INRA - French National Institute of Agronomical Research

How the wild rabbit became domesticated


An international collaboration involving INRA research scientists has evidenced the impact of domestication of the rabbit on its genetic heritage, thanks to sequencing of its genome. In particular, the scientists have shown that the genes controlling brain and neuronal development were specifically targeted by the domestication process. These results, published on 29 August 2014 in Science, help us to better understand and trace the evolution of genomes and how they adapt over time.

The domestication of animals is accompanied by modifications to their behaviour, physiology and morphology. But how does it change the genomes of different animals? Although the dog, and most farmed livestock such as the cow, goat, sheep or pig, were domesticated between 9000 and 15,000 years ago, the rabbit was only recently domesticated (some 1400 years ago). At that time, the wild ancestor of the domestic rabbit was confined to southern France and the Iberian peninsula. Since then, wild and domestic rabbits have lived in large numbers under similar climatic conditions. The rabbit thus represents a good model to study the genetic modifications associated with domestication.

INRA scientists working with colleagues from the Broad Institute (Boston, USA), Uppsala University (Sweden) and the University of Porto (Portugal) participated in the first instance in producing a reference sequence1 of the rabbit genome. This was then compared with the genomes of six domestic rabbit breeds (New Zealand, Bélier Français, Belgian Hare, Dutch, Géant des Flandres and Argenté de Champagne) and those of 14 wild rabbits caught in southern France and the Iberian peninsula. The scientists were not able to identify any major domestication gene, but observed a very large number of polymorphisms (genomic variations) spread throughout the genome that in particular concerned the gene regulatory regions. The research team also showed that these polymorphisms notably affected the genes involved in development of the brain and nervous system.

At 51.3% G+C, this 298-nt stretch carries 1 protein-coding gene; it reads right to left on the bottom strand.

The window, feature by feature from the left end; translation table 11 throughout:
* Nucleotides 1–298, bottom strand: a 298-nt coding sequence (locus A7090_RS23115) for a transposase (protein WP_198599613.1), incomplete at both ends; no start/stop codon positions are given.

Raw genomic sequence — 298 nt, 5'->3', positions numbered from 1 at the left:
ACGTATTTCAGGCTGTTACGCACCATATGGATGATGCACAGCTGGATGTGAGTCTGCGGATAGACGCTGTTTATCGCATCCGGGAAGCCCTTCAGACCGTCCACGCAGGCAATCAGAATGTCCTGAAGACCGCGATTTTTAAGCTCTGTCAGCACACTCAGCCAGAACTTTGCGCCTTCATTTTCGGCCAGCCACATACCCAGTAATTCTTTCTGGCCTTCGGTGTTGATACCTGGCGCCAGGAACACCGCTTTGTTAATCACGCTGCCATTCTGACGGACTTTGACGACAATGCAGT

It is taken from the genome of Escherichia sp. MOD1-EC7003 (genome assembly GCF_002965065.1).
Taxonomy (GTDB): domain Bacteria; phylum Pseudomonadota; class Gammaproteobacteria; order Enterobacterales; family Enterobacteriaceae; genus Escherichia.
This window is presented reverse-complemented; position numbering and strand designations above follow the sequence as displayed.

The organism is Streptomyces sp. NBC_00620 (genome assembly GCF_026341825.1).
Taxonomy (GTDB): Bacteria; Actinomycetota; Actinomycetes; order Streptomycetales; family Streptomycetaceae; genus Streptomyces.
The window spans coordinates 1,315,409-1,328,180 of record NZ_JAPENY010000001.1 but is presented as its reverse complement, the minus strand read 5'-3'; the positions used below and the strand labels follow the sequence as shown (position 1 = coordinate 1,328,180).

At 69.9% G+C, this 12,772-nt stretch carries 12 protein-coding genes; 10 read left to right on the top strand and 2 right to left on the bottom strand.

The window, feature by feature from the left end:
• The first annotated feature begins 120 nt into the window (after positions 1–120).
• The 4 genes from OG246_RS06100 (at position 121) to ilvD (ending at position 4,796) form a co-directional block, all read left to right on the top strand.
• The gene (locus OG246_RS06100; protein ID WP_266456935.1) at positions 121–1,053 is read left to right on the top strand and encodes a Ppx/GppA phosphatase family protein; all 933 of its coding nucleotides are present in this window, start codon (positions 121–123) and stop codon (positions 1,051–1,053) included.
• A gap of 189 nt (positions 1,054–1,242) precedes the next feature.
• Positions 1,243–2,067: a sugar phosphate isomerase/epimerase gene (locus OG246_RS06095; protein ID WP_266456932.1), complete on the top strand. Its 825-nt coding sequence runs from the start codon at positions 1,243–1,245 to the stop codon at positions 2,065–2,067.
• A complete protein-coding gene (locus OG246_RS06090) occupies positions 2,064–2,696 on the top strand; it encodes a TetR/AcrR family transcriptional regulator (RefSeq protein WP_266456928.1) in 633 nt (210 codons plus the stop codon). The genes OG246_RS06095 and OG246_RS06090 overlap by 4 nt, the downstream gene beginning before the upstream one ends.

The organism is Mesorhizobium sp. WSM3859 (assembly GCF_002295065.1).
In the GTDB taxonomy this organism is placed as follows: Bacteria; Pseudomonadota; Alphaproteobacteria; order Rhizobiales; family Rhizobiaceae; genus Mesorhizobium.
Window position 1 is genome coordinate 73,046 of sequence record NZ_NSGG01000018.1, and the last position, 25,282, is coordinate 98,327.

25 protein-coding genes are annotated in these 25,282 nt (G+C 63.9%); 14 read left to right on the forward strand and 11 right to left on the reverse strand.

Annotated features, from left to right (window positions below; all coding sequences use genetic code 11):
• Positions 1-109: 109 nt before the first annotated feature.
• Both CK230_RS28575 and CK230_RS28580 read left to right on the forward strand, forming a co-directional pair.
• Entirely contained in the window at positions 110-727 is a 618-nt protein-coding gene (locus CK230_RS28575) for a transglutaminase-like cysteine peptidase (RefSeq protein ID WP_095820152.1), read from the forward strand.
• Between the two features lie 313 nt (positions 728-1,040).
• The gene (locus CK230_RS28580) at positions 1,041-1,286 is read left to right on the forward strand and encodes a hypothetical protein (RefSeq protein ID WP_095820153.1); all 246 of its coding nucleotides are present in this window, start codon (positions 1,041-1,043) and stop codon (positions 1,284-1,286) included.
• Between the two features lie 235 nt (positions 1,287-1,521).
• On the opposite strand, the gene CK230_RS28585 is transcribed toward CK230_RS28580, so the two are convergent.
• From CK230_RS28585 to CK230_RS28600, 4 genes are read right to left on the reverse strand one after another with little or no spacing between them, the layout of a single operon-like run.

Unlike the domestic rabbit, its wild counterpart benefits from an ability to take rapid flight in the face of its numerous predators (birds of prey, foxes, humans). This study showed that it was an accumulation of genetic variations with minor effects affecting a very large number of genes during domestication that have gradually inhibited this aptitude, which thus represents one of the most important changes in the evolutionary history of the rabbit.

As a livestock animal bred notably for its meat and fur, as a pet or as a model animal for human medicine, the rabbit is a species with numerous interesting features. By focusing on the traces of selection observed at the scale of the whole genome, it has now been shown that this animal is a remarkable model to study domestication processes in mammals.

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